It was in the 18th century that the first toad in the holes were produced. In these meat was baked in the Yorkshire pudding batter (originally pigeon was used) — the first recipe that I have found is Hannah Glasse's 1747 recipe for pigeons in a hole. The Victorians would use strips of bacon or mutton in their toad in the hole recipes (for example, see Mrs Beeton's recipe for toad-in-the-hole).
However, the modern version of the recipe uses sausages and it's this version that's given here. This is a pretty frugal family meal, but done well it is truly delicious.
Toad in the HoleServes: 3-6
100g (1 cup, scant) plain flour
6 good-quality sausages (traditionally pork)
1 tbsp vegetable oil (or beef dripping)
pinch of salt
2 medium eggs
300ml (1 1/4 cups) milk
Method:Heat the oil or beef dripping in a shallow oven-proof roasting tin (the same tin you will use to cook the toad in the hole). Add the sausages and fry for 10 minutes or until lightly browned (you do not need to cook the sausages all the way through, as they will finish in the oven).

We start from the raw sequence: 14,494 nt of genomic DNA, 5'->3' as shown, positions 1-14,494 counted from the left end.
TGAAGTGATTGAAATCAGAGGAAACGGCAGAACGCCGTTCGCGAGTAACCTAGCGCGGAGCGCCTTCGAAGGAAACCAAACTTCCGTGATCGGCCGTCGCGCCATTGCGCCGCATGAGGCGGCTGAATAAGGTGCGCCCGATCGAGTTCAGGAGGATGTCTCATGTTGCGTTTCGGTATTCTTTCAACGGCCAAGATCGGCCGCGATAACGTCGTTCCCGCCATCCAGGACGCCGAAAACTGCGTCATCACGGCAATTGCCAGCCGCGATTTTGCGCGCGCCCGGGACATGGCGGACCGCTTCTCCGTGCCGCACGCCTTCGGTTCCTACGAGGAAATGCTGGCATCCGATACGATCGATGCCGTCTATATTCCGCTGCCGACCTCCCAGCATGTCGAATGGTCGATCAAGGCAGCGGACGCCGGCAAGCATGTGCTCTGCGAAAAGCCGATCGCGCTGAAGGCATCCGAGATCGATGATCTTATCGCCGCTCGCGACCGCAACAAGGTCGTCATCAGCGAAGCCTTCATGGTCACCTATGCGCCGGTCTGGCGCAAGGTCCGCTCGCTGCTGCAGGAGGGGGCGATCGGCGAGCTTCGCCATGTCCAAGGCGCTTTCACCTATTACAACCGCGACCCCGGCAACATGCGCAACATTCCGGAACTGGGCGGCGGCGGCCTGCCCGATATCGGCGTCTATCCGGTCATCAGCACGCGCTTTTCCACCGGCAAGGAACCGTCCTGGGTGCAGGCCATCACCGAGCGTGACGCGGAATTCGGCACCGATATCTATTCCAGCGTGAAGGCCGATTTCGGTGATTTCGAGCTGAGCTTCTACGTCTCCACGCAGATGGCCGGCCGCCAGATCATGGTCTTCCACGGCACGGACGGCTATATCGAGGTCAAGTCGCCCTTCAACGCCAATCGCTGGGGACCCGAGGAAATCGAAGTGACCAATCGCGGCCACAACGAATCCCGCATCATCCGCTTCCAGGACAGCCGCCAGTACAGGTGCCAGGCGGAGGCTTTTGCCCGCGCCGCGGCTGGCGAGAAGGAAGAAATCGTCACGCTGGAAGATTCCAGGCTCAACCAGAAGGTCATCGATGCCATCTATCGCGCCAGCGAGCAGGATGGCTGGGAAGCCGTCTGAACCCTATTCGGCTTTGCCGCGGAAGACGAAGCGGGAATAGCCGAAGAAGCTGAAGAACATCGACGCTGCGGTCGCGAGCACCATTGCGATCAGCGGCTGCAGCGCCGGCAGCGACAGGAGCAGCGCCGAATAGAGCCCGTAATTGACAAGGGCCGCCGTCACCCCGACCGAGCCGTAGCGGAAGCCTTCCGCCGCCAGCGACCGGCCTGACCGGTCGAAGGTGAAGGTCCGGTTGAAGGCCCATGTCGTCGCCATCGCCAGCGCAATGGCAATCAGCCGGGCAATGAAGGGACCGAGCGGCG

In the meantime, mix together the flour and salt in a bowl. From a hollow in the centre and add the eggs. Stir to combine with a wooden spoon then gradually mix in the milk until all the flour has been incorporated.
Add the remaining milk and beat with a whisk until you have a smooth batter. Pour the batter in the pan with the sausages.
Immediately transfer to an oven pre-heated to 200ºC (400ºF, Gas Mark 6) and bake for about 30 minutes, or until the Yorkshire pudding batter is well risen and golden brown in colour.
Serve hot with creamed mashed potatoes and onion gravy.